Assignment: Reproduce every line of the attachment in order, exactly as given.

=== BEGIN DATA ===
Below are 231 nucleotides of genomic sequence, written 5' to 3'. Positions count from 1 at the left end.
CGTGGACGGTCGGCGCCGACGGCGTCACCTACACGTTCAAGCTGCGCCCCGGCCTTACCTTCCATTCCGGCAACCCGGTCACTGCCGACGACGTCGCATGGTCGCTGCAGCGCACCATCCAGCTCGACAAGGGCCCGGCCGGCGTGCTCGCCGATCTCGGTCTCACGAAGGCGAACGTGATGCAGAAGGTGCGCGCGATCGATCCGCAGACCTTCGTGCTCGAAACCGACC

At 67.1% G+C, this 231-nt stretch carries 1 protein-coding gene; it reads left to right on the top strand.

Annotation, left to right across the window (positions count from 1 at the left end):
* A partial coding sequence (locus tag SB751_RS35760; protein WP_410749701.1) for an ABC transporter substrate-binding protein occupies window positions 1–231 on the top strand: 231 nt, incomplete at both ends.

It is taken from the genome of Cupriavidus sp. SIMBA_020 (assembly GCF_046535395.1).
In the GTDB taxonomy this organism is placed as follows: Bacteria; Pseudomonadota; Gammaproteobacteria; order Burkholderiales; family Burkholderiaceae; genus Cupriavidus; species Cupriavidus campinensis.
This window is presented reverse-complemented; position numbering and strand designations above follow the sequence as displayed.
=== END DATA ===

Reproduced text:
Below are 231 nucleotides of genomic sequence, written 5' to 3'. Positions count from 1 at the left end.
CGTGGACGGTCGGCGCCGACGGCGTCACCTACACGTTCAAGCTGCGCCCCGGCCTTACCTTCCATTCCGGCAACCCGGTCACTGCCGACGACGTCGCATGGTCGCTGCAGCGCACCATCCAGCTCGACAAGGGCCCGGCCGGCGTGCTCGCCGATCTCGGTCTCACGAAGGCGAACGTGATGCAGAAGGTGCGCGCGATCGATCCGCAGACCTTCGTGCTCGAAACCGACC

At 67.1% G+C, this 231-nt stretch carries 1 protein-coding gene; it reads left to right on the top strand.

Annotation, left to right across the window (positions count from 1 at the left end):
* A partial coding sequence (locus tag SB751_RS35760; protein WP_410749701.1) for an ABC transporter substrate-binding protein occupies window positions 1–231 on the top strand: 231 nt, incomplete at both ends.

It is taken from the genome of Cupriavidus sp. SIMBA_020 (assembly GCF_046535395.1).
In the GTDB taxonomy this organism is placed as follows: Bacteria; Pseudomonadota; Gammaproteobacteria; order Burkholderiales; family Burkholderiaceae; genus Cupriavidus; species Cupriavidus campinensis.
This window is presented reverse-complemented; position numbering and strand designations above follow the sequence as displayed.